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Novak Djokovic apologizes to clarify comments about equal pay for women

By The Sports Xchange
Novak Djokovic of Serbia. Photo by David Silpa/UPI | <a href="/News_Photos/lp/da8834b72b28852535d02e297e2f9a42/" target="_blank">License Photo</a>
Novak Djokovic of Serbia. Photo by David Silpa/UPI | License Photo

World No. 1 Novak Djokovic has apologized for his comments that suggested men deserve to be paid more than women.

Djokovic had responded to BNP Paribas Open CEO Raymond Moore's comments made before Sunday's finals at the tournament in Indian Wells, Calif., that WTA players "ride on the coattails of the men."

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Djokovic was speaking after he claimed victory Sunday and defended the use of statistics to determine the purse at joint events.

In Tuesday's Facebook post, Djokovic said he wanted to clarify his initial comments from Sunday.

"As you all know, I care deeply about the future of the game and all of the players," Djokovic wrote. "Tennis helped me so much in my life and being where I am today, I felt the need to speak about the fairer and better distribution of funds across the board -- this was meant for both men and women. We all have to fight for what we deserve. This was never meant to be made into a fight between genders and differences in pay, but in the way all players are rewarded for their play and effort.

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"Tennis is a sport that I love and that gave me the opportunity to help others who still have a long way to go to achieve their dreams. This was my view all along and I want to apologize to anyone who has taken this the wrong way."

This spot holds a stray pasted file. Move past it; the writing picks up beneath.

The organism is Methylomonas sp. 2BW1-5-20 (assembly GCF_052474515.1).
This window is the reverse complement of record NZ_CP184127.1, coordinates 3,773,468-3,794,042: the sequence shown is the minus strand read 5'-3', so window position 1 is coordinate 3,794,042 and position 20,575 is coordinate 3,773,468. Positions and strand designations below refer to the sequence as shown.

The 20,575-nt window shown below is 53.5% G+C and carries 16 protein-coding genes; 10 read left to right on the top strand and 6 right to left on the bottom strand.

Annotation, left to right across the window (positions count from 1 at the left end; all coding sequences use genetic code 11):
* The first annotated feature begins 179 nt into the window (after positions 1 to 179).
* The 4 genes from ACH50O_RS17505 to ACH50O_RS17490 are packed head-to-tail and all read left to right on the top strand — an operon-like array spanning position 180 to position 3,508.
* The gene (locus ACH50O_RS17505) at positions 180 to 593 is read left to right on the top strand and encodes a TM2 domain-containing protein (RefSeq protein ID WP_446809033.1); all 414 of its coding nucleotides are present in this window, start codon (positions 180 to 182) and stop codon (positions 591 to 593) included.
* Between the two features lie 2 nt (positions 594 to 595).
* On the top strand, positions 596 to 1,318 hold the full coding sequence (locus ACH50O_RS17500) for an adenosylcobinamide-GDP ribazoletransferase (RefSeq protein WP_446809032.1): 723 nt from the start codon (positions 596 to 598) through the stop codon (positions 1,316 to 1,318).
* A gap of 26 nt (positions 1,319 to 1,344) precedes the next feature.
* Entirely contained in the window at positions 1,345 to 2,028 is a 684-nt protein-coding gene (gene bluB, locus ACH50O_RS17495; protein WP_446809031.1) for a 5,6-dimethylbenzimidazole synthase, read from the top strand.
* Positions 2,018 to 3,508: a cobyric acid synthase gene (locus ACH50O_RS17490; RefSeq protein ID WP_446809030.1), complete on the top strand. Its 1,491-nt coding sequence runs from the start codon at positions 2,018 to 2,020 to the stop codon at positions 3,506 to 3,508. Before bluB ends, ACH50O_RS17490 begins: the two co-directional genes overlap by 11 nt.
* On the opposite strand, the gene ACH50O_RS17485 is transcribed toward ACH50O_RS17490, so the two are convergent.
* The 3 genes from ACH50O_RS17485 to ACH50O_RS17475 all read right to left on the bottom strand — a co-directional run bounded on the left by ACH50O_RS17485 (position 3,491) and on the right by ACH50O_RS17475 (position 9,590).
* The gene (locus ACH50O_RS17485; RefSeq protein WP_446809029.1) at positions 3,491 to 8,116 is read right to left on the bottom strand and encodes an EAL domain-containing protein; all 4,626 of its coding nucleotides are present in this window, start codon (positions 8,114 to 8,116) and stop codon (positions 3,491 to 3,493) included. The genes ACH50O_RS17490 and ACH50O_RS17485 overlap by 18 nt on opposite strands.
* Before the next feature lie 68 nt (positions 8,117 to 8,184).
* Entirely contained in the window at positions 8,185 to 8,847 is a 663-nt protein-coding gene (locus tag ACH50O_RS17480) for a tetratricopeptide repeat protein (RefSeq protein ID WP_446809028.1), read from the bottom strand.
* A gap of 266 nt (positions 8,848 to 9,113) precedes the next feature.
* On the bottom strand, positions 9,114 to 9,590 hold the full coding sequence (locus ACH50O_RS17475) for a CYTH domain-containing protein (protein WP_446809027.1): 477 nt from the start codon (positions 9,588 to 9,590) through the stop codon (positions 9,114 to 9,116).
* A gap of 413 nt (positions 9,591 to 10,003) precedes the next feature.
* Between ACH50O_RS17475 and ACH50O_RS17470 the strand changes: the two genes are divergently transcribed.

Djokovic on Sunday, admitting Moore's comments as "not politically correct," praised the women's game for its efforts on equal pay but he said that men "should fight for more."

"I applaud them for that, I honestly do," Djokovic said Sunday. "They fought for what they deserve and they got it. On the other hand I think that our men's tennis world, ATP world, should fight for more because the stats are showing that we have much more spectators on the men's tennis matches.

"I think that's one of the reasons why maybe we should get awarded more. Women should fight for what they think they deserve and we should fight for what we think we deserve.

"As long as it's like that and there is data and stats available upon who attracts more attention, spectators, who sells more tickets and stuff like that, in relation to that it has to be fairly distributed."

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The 69-year-old Moore, a former touring pro from South Africa, later apologized for his comments that started the controversy before resigning on Monday.

"I think the WTA (Women's Tennis Association) -- you know, in my next life, when I come back, I want to be someone in the WTA because they ride on the coattails of the men," Moore said Sunday. "They don't make any decisions, and they are lucky. They are very, very lucky. If I was a lady player, I'd go down every night on my knees and thank God that Roger Federer and Rafa Nadal were born because they have carried this sport. They really have."

When Serena Williams was asked about Moore's comments following her loss to Victoria Azarenka in the women's finals, she said, "Obviously, I don't think any woman should be down on their knees thanking anybody like that. I think Venus (Williams), myself, a number of players have been .... if I could tell you every day how many people say they don't watch tennis unless they're watching myself or my sister, I couldn't even bring up that number. So I don't think that is a very accurate statement. I think there is a lot of women out there who are more ... are very exciting to watch. I think there are a lot of men out there who are exciting to watch. I think it definitely goes both ways. I think those remarks are very much mistaken and very, very, very inaccurate."

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